Also, limits are operators that are applied to functions, and it is not clear to what function the limits referred to above are being applied. Unless an argument using limits can be presented as a pure application of Newton's laws together with the law of static friction and recognised theorems about limits, it remains an intuition pump - highly valuable for getting a visceral understanding of what is going on, but not qualifying as a proof.

The best limit-based argument I can think of uses regular n-gons, rather than a circle that is allowed to protrude below the floor. We can formally describe (*I think, see below) the instigation of rolling motion of a regular n-gon (n>2) upon application of a suitable impulse, using only Newton's + frictional laws. We can then take the limit as n goes to infinity so that the n-gon asymptotically approaches a circle and say 'look, so an impulse can make a circle start to roll'. But there is no theorem about limits that validates that last step. It's highly intuitive, but non-rigorous. How to validate that step is what troubles me.

Nevertheless I feel that, if we are to find a formal derivation of an equation describing the commencement of 'ideal' rolling motion, it is more likely to be along the n-gon route than by modelling second order deformations of the floor or the wheel and then making them disappear via a limit. The trouble with deformations is that they are very complex to describe, requiring various assumptions about elasticity and so forth. I think an equation describing the motion in terms of deformation and elasticity - to which we subsequently apply limits - would be horribly complex.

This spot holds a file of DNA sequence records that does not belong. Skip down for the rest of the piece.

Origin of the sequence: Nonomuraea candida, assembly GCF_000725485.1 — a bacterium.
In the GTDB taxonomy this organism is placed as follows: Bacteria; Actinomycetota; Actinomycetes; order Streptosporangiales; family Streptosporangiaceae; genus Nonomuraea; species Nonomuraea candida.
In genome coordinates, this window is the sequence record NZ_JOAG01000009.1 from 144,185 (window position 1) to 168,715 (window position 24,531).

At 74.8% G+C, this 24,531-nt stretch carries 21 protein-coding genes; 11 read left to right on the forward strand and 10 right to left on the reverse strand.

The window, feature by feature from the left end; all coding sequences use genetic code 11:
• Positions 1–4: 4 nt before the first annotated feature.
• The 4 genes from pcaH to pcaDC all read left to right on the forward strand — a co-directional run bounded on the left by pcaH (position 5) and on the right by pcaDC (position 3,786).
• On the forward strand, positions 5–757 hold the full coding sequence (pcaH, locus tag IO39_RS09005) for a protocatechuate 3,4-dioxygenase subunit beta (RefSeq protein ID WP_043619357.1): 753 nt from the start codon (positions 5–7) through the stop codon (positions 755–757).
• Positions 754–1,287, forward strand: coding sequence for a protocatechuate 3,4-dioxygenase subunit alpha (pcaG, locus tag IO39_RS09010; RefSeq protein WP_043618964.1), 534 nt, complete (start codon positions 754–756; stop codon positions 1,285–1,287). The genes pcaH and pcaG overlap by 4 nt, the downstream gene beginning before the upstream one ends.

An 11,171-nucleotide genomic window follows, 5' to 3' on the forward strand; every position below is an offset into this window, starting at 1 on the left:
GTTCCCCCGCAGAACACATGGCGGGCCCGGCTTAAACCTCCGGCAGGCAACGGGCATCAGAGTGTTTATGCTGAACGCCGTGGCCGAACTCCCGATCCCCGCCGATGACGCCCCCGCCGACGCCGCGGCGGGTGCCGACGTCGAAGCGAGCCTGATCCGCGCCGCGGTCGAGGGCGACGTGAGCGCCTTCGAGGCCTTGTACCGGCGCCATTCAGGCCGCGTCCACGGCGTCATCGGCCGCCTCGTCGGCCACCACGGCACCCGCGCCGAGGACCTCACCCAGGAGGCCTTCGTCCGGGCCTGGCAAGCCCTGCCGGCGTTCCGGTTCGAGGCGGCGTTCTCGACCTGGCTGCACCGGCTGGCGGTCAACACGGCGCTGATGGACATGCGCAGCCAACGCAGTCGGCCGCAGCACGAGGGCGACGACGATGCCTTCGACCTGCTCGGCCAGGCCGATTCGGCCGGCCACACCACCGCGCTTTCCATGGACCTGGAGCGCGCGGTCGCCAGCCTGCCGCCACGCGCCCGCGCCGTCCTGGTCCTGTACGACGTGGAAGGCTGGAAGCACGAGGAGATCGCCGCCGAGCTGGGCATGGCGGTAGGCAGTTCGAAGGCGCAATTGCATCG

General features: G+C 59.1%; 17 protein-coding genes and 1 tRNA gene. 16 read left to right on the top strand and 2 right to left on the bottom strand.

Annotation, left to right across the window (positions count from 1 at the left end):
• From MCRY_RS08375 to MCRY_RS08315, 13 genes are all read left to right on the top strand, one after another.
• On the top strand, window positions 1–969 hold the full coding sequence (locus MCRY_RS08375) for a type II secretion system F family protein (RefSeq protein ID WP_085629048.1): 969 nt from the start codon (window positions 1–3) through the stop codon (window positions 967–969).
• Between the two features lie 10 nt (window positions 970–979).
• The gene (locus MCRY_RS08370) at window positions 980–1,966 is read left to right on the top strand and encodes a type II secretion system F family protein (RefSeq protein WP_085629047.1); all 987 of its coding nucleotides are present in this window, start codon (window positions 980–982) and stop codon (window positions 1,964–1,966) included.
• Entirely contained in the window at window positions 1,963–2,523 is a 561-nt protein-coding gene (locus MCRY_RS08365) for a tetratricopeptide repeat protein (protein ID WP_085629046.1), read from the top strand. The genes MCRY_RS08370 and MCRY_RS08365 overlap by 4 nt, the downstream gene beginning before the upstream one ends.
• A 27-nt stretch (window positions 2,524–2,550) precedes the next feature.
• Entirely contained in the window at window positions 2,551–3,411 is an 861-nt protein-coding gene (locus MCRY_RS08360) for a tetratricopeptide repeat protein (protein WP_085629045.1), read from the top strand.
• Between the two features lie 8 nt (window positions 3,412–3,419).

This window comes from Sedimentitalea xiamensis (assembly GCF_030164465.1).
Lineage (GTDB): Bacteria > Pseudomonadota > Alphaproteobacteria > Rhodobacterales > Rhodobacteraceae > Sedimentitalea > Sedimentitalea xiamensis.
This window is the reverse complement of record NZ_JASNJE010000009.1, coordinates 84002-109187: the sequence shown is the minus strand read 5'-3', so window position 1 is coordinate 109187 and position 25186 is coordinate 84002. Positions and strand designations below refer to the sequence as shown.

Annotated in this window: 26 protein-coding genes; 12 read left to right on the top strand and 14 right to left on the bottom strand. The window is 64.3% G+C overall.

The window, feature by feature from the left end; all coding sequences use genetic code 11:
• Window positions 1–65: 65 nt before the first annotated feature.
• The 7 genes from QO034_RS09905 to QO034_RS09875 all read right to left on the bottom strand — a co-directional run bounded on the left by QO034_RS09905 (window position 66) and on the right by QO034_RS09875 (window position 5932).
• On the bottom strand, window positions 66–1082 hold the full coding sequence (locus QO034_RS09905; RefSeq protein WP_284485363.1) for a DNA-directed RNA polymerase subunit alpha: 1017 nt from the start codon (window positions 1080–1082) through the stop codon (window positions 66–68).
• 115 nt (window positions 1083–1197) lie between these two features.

* Perhaps the problem is that I'm not sure I even understand how the laws of rotary motion of a rigid object - such things as 'torque = moment of inertia times angular acceleration' - are derived from Newton's laws. When I was taught them we were just given them by fiat, and accepted them because they had such a nice analogous form to the laws of linear motion. But when I try to derive the rotary laws from the linear ones, at first it appears as though I'll have to make all sorts of complicated assumptions about forces between particles that make up a rigid body.

Maybe I need to take a step back and first learn how that is derived before I worry about rolling motion.

Does anybody have a link to a source that carefully derives the laws of rotary motion of rigid bodies from nothing more than Newton's laws?

Thank you

19. Nov 4, 2017

### jbriggs444

If we are trying to construct an argument using limits, why should we begin by imposing an infinite force over a zero time interval instead of taking the limit of a finite force over a small time interval?

20. Nov 4, 2017

### andrewkirk

We shouldn't. I envisaged the impulse being evenly spread over a non-zero time interval.